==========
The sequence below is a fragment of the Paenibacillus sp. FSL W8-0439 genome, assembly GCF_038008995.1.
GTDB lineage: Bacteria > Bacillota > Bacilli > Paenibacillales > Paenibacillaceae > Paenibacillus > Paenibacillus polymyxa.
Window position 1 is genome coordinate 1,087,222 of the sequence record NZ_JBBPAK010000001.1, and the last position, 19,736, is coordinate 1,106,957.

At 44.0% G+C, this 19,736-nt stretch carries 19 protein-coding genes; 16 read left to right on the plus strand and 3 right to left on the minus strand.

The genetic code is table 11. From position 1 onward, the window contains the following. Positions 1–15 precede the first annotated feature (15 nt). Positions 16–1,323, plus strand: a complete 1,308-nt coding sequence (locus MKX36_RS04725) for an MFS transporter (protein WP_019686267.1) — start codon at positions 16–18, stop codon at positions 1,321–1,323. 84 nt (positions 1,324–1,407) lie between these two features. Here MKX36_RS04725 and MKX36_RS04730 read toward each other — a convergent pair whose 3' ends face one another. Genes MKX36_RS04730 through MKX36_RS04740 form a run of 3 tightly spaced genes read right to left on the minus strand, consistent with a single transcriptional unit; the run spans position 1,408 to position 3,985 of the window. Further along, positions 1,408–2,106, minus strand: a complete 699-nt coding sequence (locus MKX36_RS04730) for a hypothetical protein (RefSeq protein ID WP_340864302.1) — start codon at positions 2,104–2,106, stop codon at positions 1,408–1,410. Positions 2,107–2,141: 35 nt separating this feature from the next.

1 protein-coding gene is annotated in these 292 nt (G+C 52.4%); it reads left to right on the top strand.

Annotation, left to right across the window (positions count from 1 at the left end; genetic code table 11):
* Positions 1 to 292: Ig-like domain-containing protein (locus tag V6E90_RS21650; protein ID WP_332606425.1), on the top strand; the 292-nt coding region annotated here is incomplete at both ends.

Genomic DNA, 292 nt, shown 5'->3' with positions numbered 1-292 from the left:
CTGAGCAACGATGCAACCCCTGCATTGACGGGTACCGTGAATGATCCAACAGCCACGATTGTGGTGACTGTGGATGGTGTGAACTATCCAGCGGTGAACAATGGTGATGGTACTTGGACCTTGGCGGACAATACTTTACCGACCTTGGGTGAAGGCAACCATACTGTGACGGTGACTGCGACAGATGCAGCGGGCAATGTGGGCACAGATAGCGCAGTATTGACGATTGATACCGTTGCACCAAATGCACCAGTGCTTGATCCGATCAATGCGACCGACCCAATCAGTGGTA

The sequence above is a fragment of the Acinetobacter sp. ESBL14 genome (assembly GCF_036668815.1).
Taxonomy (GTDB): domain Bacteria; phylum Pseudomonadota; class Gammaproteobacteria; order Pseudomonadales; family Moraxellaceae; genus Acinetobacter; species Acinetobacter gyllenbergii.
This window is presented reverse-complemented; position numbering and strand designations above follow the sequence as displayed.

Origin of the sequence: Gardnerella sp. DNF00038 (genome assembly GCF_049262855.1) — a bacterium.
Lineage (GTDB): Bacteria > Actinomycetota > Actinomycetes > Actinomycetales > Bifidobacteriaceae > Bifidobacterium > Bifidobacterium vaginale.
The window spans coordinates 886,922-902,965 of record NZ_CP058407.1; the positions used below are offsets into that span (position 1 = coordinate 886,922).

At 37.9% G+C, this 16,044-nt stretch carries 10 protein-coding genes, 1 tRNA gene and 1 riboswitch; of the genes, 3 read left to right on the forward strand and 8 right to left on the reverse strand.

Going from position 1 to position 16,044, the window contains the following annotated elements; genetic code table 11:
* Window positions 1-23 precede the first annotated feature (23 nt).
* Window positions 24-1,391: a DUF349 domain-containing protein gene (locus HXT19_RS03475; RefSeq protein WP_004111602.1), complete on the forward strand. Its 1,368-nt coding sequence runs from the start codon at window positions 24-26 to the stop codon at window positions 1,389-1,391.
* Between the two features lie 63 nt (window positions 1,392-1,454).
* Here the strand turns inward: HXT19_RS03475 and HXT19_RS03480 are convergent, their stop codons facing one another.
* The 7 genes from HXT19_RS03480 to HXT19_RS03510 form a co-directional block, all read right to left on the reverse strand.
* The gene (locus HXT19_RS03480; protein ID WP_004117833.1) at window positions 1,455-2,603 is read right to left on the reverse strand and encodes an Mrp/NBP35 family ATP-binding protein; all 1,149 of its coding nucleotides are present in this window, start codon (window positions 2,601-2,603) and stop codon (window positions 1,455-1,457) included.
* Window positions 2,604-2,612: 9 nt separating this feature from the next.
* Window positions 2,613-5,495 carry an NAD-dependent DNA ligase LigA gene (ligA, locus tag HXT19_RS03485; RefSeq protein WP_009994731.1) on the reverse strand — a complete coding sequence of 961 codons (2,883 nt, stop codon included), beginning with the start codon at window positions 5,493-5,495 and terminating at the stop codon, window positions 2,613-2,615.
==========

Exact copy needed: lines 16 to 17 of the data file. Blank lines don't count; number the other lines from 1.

The window spans coordinates 886,922-902,965 of record NZ_CP058407.1; the positions used below are offsets into that span (position 1 = coordinate 886,922).

At 37.9% G+C, this 16,044-nt stretch carries 10 protein-coding genes, 1 tRNA gene and 1 riboswitch; of the genes, 3 read left to right on the forward strand and 8 right to left on the reverse strand.